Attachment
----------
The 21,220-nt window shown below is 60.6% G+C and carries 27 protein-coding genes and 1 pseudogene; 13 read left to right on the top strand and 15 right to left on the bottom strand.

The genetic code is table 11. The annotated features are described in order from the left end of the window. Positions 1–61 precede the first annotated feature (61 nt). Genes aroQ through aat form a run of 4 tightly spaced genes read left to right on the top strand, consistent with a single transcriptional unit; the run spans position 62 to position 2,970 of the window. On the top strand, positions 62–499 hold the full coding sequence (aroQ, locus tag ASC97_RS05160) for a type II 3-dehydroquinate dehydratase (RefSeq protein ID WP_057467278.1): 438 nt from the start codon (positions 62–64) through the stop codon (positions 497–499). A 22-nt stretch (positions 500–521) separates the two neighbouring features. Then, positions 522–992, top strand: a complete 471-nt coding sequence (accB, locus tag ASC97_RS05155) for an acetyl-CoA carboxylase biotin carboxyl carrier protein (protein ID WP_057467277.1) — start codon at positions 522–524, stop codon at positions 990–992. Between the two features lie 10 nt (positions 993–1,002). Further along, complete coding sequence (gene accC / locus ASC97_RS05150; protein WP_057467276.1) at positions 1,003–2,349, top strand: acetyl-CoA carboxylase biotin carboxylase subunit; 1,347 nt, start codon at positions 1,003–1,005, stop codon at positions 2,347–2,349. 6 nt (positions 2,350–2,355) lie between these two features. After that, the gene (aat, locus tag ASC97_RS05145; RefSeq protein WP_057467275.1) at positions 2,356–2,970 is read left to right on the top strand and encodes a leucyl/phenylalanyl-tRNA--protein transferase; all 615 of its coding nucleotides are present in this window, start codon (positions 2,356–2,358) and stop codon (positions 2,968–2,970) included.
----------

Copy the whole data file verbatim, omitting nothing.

The 21,220-nt window shown below is 60.6% G+C and carries 27 protein-coding genes and 1 pseudogene; 13 read left to right on the top strand and 15 right to left on the bottom strand.

The genetic code is table 11. The annotated features are described in order from the left end of the window. Positions 1–61 precede the first annotated feature (61 nt). Genes aroQ through aat form a run of 4 tightly spaced genes read left to right on the top strand, consistent with a single transcriptional unit; the run spans position 62 to position 2,970 of the window. On the top strand, positions 62–499 hold the full coding sequence (aroQ, locus tag ASC97_RS05160) for a type II 3-dehydroquinate dehydratase (RefSeq protein ID WP_057467278.1): 438 nt from the start codon (positions 62–64) through the stop codon (positions 497–499). A 22-nt stretch (positions 500–521) separates the two neighbouring features. Then, positions 522–992, top strand: a complete 471-nt coding sequence (accB, locus tag ASC97_RS05155) for an acetyl-CoA carboxylase biotin carboxyl carrier protein (protein ID WP_057467277.1) — start codon at positions 522–524, stop codon at positions 990–992. Between the two features lie 10 nt (positions 993–1,002). Further along, complete coding sequence (gene accC / locus ASC97_RS05150; protein WP_057467276.1) at positions 1,003–2,349, top strand: acetyl-CoA carboxylase biotin carboxylase subunit; 1,347 nt, start codon at positions 1,003–1,005, stop codon at positions 2,347–2,349. 6 nt (positions 2,350–2,355) lie between these two features. After that, the gene (aat, locus tag ASC97_RS05145; RefSeq protein WP_057467275.1) at positions 2,356–2,970 is read left to right on the top strand and encodes a leucyl/phenylalanyl-tRNA--protein transferase; all 615 of its coding nucleotides are present in this window, start codon (positions 2,356–2,358) and stop codon (positions 2,968–2,970) included.